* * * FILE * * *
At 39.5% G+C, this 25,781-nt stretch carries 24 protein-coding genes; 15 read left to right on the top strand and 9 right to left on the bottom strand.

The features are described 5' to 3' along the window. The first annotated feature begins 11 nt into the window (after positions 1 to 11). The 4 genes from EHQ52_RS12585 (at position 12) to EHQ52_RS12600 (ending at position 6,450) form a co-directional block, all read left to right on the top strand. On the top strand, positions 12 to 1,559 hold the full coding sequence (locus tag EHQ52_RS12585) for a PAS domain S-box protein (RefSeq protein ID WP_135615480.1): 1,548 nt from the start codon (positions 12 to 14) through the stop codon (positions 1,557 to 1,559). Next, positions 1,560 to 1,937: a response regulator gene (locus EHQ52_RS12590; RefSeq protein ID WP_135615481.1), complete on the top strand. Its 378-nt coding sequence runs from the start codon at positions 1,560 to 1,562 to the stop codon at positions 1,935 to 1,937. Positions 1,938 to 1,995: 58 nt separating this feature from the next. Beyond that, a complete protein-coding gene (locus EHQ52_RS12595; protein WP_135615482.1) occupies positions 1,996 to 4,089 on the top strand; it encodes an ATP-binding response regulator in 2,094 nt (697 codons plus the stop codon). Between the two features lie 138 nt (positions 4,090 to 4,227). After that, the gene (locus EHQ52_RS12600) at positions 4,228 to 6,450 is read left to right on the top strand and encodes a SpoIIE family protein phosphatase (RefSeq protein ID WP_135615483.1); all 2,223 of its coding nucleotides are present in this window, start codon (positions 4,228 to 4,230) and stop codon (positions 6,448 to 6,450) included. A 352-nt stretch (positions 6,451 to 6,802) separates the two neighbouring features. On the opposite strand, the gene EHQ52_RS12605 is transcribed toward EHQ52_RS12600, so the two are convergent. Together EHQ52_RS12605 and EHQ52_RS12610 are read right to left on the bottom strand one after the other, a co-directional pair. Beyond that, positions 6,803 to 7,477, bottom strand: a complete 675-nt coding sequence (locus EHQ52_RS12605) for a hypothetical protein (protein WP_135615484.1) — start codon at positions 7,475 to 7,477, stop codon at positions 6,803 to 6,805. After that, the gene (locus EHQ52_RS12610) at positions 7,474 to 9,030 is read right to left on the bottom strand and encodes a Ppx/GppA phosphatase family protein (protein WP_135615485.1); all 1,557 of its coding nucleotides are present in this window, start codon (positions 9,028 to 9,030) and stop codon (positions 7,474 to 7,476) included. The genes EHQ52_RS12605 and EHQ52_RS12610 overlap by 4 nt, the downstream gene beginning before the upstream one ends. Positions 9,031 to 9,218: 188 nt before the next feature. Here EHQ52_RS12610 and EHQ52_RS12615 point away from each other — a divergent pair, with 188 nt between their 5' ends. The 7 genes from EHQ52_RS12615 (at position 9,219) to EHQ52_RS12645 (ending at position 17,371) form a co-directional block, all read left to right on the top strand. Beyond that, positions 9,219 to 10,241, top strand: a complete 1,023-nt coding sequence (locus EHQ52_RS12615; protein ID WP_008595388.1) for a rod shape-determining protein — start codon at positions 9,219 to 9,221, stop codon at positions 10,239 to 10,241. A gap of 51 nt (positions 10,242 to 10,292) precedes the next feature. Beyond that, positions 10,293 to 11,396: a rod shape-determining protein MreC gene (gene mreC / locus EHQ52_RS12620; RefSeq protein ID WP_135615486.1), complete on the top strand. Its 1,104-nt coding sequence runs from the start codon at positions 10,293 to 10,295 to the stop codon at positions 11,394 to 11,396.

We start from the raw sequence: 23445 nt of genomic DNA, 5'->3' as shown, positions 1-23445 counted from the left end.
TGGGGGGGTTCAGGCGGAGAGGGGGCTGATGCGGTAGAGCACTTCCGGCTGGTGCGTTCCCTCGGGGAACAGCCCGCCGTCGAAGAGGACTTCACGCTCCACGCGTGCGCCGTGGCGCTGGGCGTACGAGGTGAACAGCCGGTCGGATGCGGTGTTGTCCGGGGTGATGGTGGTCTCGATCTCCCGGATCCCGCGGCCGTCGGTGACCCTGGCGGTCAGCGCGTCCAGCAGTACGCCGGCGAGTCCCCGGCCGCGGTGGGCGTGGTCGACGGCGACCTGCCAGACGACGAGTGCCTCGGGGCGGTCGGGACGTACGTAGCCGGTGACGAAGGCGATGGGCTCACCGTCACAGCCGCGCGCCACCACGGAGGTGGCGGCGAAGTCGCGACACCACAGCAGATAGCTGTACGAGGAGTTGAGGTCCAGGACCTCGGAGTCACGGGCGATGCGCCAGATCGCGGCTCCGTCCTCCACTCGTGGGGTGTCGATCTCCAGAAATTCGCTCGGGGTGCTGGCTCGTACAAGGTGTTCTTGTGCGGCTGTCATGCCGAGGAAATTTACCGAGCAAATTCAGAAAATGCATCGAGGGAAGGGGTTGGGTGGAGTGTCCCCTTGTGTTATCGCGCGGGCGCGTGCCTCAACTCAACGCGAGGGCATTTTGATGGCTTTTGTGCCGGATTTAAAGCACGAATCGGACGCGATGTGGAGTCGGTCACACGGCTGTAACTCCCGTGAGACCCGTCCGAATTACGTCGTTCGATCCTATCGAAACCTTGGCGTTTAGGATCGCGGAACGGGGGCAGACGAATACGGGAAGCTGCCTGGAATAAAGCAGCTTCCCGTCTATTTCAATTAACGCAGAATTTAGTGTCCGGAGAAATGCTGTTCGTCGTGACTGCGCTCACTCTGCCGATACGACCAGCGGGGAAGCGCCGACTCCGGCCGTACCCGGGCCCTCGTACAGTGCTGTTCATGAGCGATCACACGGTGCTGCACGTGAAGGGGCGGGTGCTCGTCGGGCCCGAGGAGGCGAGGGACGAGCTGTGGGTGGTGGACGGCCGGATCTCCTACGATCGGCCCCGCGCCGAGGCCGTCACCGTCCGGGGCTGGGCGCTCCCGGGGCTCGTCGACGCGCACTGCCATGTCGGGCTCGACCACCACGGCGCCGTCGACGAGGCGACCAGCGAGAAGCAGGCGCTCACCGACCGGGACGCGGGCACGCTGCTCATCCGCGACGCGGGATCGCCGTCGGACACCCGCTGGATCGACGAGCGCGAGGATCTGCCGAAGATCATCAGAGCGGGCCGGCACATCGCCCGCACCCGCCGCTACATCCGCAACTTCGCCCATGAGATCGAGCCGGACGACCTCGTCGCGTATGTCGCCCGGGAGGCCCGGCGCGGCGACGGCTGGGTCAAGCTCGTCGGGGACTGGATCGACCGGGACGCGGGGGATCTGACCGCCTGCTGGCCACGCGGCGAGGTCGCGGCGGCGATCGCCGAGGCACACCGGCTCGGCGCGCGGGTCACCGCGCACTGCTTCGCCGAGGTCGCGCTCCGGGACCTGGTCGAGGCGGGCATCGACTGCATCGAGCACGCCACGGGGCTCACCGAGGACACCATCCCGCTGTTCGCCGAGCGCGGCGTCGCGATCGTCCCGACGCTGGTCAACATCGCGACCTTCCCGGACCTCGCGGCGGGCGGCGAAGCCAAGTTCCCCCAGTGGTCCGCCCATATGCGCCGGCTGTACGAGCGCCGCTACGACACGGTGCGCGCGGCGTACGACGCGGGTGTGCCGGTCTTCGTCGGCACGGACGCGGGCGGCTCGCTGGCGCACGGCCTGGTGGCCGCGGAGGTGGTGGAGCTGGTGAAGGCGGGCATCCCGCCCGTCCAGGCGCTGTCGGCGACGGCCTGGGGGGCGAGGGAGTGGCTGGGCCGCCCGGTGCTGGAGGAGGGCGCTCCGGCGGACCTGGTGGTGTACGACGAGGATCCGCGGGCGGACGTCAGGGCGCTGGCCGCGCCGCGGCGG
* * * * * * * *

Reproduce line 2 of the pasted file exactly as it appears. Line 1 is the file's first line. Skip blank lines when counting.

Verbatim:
The features are described 5' to 3' along the window. The first annotated feature begins 11 nt into the window (after positions 1 to 11). The 4 genes from EHQ52_RS12585 (at position 12) to EHQ52_RS12600 (ending at position 6,450) form a co-directional block, all read left to right on the top strand. On the top strand, positions 12 to 1,559 hold the full coding sequence (locus tag EHQ52_RS12585) for a PAS domain S-box protein (RefSeq protein ID WP_135615480.1): 1,548 nt from the start codon (positions 12 to 14) through the stop codon (positions 1,557 to 1,559). Next, positions 1,560 to 1,937: a response regulator gene (locus EHQ52_RS12590; RefSeq protein ID WP_135615481.1), complete on the top strand. Its 378-nt coding sequence runs from the start codon at positions 1,560 to 1,562 to the stop codon at positions 1,935 to 1,937. Positions 1,938 to 1,995: 58 nt separating this feature from the next. Beyond that, a complete protein-coding gene (locus EHQ52_RS12595; protein WP_135615482.1) occupies positions 1,996 to 4,089 on the top strand; it encodes an ATP-binding response regulator in 2,094 nt (697 codons plus the stop codon). Between the two features lie 138 nt (positions 4,090 to 4,227). After that, the gene (locus EHQ52_RS12600) at positions 4,228 to 6,450 is read left to right on the top strand and encodes a SpoIIE family protein phosphatase (RefSeq protein ID WP_135615483.1); all 2,223 of its coding nucleotides are present in this window, start codon (positions 4,228 to 4,230) and stop codon (positions 6,448 to 6,450) included. A 352-nt stretch (positions 6,451 to 6,802) separates the two neighbouring features. On the opposite strand, the gene EHQ52_RS12605 is transcribed toward EHQ52_RS12600, so the two are convergent. Together EHQ52_RS12605 and EHQ52_RS12610 are read right to left on the bottom strand one after the other, a co-directional pair. Beyond that, positions 6,803 to 7,477, bottom strand: a complete 675-nt coding sequence (locus EHQ52_RS12605) for a hypothetical protein (protein WP_135615484.1) — start codon at positions 7,475 to 7,477, stop codon at positions 6,803 to 6,805. After that, the gene (locus EHQ52_RS12610) at positions 7,474 to 9,030 is read right to left on the bottom strand and encodes a Ppx/GppA phosphatase family protein (protein WP_135615485.1); all 1,557 of its coding nucleotides are present in this window, start codon (positions 9,028 to 9,030) and stop codon (positions 7,474 to 7,476) included. The genes EHQ52_RS12605 and EHQ52_RS12610 overlap by 4 nt, the downstream gene beginning before the upstream one ends. Positions 9,031 to 9,218: 188 nt before the next feature. Here EHQ52_RS12610 and EHQ52_RS12615 point away from each other — a divergent pair, with 188 nt between their 5' ends. The 7 genes from EHQ52_RS12615 (at position 9,219) to EHQ52_RS12645 (ending at position 17,371) form a co-directional block, all read left to right on the top strand. Beyond that, positions 9,219 to 10,241, top strand: a complete 1,023-nt coding sequence (locus EHQ52_RS12615; protein ID WP_008595388.1) for a rod shape-determining protein — start codon at positions 9,219 to 9,221, stop codon at positions 10,239 to 10,241. A gap of 51 nt (positions 10,242 to 10,292) precedes the next feature. Beyond that, positions 10,293 to 11,396: a rod shape-determining protein MreC gene (gene mreC / locus EHQ52_RS12620; RefSeq protein ID WP_135615486.1), complete on the top strand. Its 1,104-nt coding sequence runs from the start codon at positions 10,293 to 10,295 to the stop codon at positions 11,394 to 11,396.